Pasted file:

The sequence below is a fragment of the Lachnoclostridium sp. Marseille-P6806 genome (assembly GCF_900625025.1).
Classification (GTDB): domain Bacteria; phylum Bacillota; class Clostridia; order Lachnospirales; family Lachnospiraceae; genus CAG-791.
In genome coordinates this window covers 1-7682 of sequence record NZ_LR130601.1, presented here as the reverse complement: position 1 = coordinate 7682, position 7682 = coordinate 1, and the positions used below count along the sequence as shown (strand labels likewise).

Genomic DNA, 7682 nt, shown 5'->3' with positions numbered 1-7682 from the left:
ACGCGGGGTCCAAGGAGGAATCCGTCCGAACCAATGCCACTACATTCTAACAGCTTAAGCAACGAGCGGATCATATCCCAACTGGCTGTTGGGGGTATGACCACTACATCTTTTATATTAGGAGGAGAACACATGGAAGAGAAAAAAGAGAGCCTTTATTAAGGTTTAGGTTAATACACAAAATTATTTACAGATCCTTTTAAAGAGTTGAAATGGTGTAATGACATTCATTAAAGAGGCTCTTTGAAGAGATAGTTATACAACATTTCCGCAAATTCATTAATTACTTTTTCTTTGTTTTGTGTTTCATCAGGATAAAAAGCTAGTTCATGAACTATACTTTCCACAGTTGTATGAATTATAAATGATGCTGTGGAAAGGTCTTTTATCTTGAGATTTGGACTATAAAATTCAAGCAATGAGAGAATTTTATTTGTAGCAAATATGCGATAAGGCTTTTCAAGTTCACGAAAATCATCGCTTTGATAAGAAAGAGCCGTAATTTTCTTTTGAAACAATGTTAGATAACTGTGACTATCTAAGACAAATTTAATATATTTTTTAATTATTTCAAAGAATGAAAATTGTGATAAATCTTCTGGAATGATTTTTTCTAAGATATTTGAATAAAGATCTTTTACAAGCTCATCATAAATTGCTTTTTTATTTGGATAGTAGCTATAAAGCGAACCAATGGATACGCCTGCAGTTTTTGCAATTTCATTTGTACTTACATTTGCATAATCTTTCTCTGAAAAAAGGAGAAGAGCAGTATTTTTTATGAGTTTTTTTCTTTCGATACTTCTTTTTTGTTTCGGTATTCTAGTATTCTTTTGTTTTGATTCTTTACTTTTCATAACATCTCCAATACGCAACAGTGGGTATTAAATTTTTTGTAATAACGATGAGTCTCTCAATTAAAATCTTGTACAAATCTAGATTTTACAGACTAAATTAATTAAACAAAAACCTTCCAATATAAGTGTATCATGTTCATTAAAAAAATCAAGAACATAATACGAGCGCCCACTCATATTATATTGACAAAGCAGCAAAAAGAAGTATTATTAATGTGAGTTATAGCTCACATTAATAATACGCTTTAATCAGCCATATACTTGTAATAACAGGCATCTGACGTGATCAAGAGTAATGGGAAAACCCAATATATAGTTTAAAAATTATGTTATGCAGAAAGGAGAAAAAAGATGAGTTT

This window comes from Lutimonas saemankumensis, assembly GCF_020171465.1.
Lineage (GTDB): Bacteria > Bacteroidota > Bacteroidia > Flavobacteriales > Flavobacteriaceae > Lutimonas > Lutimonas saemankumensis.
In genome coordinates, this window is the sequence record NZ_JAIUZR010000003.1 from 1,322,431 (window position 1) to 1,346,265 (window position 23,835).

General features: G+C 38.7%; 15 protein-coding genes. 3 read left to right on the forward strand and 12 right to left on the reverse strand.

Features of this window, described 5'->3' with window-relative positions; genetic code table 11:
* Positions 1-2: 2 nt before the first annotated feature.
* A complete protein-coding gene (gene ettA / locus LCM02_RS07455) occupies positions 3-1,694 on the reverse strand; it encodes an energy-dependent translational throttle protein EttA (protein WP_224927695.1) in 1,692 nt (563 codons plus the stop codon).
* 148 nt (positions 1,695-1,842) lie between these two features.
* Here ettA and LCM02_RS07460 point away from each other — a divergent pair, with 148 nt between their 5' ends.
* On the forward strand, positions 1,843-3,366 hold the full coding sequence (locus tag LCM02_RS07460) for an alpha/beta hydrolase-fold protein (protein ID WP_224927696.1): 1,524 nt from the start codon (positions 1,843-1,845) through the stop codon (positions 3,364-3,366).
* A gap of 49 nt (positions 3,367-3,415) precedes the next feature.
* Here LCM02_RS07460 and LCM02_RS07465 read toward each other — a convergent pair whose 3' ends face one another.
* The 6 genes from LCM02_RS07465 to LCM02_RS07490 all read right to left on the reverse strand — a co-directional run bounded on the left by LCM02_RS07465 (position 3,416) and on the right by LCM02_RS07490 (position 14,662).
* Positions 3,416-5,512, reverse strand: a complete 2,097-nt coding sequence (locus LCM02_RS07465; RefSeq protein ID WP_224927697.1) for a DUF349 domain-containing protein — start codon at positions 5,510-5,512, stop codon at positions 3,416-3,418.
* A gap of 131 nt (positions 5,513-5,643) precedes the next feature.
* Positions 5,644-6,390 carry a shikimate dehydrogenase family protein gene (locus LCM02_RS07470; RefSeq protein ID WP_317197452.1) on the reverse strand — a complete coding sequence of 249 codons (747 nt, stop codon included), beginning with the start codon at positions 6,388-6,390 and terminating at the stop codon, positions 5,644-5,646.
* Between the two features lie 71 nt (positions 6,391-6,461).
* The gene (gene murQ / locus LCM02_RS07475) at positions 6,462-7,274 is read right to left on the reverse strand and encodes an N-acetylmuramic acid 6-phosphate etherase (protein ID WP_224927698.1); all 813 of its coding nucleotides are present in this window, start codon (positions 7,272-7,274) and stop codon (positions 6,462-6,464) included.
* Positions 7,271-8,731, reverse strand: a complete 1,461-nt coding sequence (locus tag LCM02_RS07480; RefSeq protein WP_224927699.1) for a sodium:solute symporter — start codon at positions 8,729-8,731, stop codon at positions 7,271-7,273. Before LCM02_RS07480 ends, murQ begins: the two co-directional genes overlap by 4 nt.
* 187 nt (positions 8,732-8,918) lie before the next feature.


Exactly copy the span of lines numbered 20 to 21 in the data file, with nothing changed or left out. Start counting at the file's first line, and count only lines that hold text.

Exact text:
* A gap of 131 nt (positions 5,513-5,643) precedes the next feature.
* Positions 5,644-6,390 carry a shikimate dehydrogenase family protein gene (locus LCM02_RS07470; RefSeq protein ID WP_317197452.1) on the reverse strand — a complete coding sequence of 249 codons (747 nt, stop codon included), beginning with the start codon at positions 6,388-6,390 and terminating at the stop codon, positions 5,644-5,646.